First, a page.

Vodafone will revamp its data-roaming charges next month, in what is good news for light users but not so great for the rest of us. Also, Vodafone has yet to clear up the controversy surrounding the scrapping of its UK data fair-use policy and introduction of heinous new charges.
From 15 June, customers will be charged for each MB of data used while abroad. In Europe, the first 5MB will cost a pound each, so, if you only use 3MB, you'll pay £3. Each subsequent 5MB chunk will cost £5. That means you'll be charged £10 if you use 6MB. Outside Europe, multiply the prices by three: you'll be charged £3 per MB up to the first 5MB, then £15 per 5MB.
Currently, customers pay £5 for up to 25MB or £10 for up to 50MB of data in Europe. Outside of Europe, they pay £15 for up to 25MB, or £30 for up to 50MB.
We're glad that the new initial usage charges are incremental, so, if you sneak a quick look at your email, you'll only pay for what you use. To avoid a shock when the bill comes, contact Vodafone and set a data limit at which usage is automatically stopped.
But Web addicts and business users will be hit with hefty charges. iPhone-owning Vodafone customer Dean Bubley has worked out that his 25MB data-roaming bill just quintupled. That almost makes us glad we're . Oh -- if you're going to the World Cup, calls to the UK from South Africa will be cheaper in June and July, but you'll still be slapped with a 75p connection charge.
This news comes hard on the heels of a change in Vodafone's data charges while wandering the streets of the UK. Vodafone kicked off the controversy last week with the announcement that it would scrap the fair-use policy, charging anyone who uses over 500MB of data. 500MB is meant to be a guideline, and you're currently allowed to exceed the cap, with the only consequence being Vodafone asking you to, like, chill out.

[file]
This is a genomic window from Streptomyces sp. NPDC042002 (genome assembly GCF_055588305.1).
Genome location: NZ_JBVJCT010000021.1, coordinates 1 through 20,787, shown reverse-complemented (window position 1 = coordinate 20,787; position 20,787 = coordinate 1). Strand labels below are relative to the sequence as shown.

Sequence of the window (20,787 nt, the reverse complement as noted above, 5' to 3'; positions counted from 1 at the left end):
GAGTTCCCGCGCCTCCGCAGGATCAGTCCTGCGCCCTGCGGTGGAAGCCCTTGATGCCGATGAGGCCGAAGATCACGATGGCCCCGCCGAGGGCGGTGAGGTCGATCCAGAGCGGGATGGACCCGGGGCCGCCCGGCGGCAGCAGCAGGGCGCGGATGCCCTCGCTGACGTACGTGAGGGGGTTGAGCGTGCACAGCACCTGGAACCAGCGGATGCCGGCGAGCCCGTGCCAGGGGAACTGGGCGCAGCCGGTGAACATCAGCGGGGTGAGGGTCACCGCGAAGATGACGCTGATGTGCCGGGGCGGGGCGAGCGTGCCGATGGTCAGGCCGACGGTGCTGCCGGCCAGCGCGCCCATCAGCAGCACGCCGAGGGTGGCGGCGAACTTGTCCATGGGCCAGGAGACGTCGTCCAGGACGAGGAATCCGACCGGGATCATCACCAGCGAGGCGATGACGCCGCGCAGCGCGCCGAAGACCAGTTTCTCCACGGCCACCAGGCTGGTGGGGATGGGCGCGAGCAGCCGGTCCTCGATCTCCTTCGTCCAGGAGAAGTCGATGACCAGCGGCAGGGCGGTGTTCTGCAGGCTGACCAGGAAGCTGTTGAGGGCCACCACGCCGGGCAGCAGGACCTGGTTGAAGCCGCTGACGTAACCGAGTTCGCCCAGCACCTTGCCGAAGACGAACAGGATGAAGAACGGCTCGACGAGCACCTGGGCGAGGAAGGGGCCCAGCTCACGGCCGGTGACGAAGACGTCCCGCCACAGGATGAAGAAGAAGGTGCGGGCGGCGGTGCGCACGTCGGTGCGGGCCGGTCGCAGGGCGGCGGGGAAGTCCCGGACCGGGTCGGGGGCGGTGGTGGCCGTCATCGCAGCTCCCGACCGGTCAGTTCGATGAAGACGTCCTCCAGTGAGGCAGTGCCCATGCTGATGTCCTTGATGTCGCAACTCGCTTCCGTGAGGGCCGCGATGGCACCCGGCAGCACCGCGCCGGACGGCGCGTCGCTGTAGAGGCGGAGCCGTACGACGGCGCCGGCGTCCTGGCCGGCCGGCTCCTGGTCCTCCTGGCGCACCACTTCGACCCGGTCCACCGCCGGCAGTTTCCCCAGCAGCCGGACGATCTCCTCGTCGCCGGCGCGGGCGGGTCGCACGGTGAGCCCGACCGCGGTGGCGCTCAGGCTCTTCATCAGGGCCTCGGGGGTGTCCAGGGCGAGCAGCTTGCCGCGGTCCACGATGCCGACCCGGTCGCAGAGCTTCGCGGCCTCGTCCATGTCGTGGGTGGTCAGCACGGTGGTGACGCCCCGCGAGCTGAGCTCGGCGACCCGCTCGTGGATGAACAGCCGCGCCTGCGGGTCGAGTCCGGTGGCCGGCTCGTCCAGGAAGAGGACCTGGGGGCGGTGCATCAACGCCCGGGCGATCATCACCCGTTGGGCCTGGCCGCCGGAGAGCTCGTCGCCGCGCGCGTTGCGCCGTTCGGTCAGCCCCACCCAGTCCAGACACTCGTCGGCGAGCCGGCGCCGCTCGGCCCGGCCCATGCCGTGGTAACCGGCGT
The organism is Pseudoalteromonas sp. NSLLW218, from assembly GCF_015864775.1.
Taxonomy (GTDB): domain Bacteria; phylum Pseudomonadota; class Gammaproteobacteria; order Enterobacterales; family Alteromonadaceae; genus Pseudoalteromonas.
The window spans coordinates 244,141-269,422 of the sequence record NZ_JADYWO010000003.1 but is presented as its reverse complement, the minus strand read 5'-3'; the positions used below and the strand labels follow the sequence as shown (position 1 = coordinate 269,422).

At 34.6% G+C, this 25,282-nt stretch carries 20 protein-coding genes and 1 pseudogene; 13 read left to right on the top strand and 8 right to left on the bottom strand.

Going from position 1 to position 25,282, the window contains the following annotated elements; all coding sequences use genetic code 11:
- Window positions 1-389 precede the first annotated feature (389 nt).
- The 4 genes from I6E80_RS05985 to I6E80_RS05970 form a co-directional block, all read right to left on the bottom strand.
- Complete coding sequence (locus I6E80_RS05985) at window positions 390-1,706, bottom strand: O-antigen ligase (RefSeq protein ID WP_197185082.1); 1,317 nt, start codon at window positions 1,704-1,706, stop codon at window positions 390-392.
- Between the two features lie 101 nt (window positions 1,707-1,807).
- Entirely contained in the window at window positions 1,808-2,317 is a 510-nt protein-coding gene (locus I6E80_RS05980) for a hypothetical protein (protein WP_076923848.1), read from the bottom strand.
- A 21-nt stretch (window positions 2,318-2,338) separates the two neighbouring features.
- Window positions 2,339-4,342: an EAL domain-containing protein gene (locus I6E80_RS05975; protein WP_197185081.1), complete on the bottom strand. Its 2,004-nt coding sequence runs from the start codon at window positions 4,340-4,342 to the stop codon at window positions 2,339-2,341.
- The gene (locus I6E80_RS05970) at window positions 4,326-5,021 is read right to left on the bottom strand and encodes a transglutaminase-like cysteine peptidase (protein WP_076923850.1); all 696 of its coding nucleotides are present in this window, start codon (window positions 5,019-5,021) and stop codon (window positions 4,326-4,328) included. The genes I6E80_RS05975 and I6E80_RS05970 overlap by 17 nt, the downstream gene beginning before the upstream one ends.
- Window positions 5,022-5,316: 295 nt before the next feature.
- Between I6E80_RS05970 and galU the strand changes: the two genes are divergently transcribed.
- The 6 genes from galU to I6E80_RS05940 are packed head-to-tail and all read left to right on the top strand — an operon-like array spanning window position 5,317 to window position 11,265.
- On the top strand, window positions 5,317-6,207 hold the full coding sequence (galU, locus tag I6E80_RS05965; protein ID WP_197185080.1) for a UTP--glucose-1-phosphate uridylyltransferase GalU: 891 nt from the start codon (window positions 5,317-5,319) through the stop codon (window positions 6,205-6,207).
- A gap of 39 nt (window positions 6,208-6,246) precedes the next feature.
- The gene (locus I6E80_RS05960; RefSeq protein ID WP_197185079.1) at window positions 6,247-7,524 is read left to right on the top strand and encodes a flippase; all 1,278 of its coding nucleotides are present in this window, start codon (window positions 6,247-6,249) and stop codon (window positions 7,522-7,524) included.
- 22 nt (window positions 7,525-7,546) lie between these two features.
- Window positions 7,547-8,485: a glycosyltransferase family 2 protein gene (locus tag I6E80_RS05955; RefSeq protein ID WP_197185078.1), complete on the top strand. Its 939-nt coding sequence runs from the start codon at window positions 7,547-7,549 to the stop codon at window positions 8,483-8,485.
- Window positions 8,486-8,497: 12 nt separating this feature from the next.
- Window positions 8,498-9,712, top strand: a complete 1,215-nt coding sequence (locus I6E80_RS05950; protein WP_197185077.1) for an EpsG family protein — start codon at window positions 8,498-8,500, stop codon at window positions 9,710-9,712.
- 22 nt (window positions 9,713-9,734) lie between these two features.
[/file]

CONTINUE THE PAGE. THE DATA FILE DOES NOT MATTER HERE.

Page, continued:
That's set to change on 1 June. The first 500MB will still be free for pay-monthly customers, but Vodafone plans to charge £5 for every subsequent 500MB. If you don't have a monthly allowance, you'll get a scant 25MB free and then it'll cost 50p for every 10MB. Customers exceeding their cap will be encouraged to upgrade to pricier contracts. Vodafone is twisting itself into semantic knots to avoid the prospect of customers because the charges breach the company's terms and conditions.
Data charges are a headache, a nightmare and a minefield, all wrapped up in a big spiky ball of backside-punishing pain. Fortunately, we're here to explain. If you're a disgruntled -- or even gruntled -- Vodafone customer, let us know in the comments section whether you've been kept in the loop or the dark concerning the new charges.